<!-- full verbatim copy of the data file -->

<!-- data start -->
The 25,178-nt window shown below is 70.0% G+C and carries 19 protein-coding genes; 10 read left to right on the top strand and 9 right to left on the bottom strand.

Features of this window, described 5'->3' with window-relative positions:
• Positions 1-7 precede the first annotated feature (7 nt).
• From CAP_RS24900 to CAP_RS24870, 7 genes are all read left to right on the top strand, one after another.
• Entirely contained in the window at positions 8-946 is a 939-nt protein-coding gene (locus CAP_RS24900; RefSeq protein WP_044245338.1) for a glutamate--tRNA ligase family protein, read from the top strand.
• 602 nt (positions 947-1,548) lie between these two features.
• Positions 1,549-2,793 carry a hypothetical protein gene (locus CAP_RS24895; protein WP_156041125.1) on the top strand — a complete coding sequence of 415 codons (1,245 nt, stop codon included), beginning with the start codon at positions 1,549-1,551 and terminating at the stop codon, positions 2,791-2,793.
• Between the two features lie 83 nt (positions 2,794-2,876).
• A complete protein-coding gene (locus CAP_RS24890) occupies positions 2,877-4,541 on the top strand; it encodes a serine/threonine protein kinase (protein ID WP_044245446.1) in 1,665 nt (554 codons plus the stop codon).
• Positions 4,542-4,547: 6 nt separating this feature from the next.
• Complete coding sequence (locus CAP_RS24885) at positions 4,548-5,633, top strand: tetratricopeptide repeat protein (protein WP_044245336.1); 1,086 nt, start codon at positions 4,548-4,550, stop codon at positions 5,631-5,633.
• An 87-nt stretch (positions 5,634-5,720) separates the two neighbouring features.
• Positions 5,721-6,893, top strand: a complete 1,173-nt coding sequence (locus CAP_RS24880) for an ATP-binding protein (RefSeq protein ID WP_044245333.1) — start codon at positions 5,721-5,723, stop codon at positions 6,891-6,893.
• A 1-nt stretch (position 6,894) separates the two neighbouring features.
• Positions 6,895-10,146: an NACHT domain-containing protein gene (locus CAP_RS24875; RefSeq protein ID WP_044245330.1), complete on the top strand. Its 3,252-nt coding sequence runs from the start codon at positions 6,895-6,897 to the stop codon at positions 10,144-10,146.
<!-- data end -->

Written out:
The 25,178-nt window shown below is 70.0% G+C and carries 19 protein-coding genes; 10 read left to right on the top strand and 9 right to left on the bottom strand.

Features of this window, described 5'->3' with window-relative positions:
• Positions 1-7 precede the first annotated feature (7 nt).
• From CAP_RS24900 to CAP_RS24870, 7 genes are all read left to right on the top strand, one after another.
• Entirely contained in the window at positions 8-946 is a 939-nt protein-coding gene (locus CAP_RS24900; RefSeq protein WP_044245338.1) for a glutamate--tRNA ligase family protein, read from the top strand.
• 602 nt (positions 947-1,548) lie between these two features.
• Positions 1,549-2,793 carry a hypothetical protein gene (locus CAP_RS24895; protein WP_156041125.1) on the top strand — a complete coding sequence of 415 codons (1,245 nt, stop codon included), beginning with the start codon at positions 1,549-1,551 and terminating at the stop codon, positions 2,791-2,793.
• Between the two features lie 83 nt (positions 2,794-2,876).
• A complete protein-coding gene (locus CAP_RS24890) occupies positions 2,877-4,541 on the top strand; it encodes a serine/threonine protein kinase (protein ID WP_044245446.1) in 1,665 nt (554 codons plus the stop codon).
• Positions 4,542-4,547: 6 nt separating this feature from the next.
• Complete coding sequence (locus CAP_RS24885) at positions 4,548-5,633, top strand: tetratricopeptide repeat protein (protein WP_044245336.1); 1,086 nt, start codon at positions 4,548-4,550, stop codon at positions 5,631-5,633.
• An 87-nt stretch (positions 5,634-5,720) separates the two neighbouring features.
• Positions 5,721-6,893, top strand: a complete 1,173-nt coding sequence (locus CAP_RS24880) for an ATP-binding protein (RefSeq protein ID WP_044245333.1) — start codon at positions 5,721-5,723, stop codon at positions 6,891-6,893.
• A 1-nt stretch (position 6,894) separates the two neighbouring features.
• Positions 6,895-10,146: an NACHT domain-containing protein gene (locus CAP_RS24875; RefSeq protein ID WP_044245330.1), complete on the top strand. Its 3,252-nt coding sequence runs from the start codon at positions 6,895-6,897 to the stop codon at positions 10,144-10,146.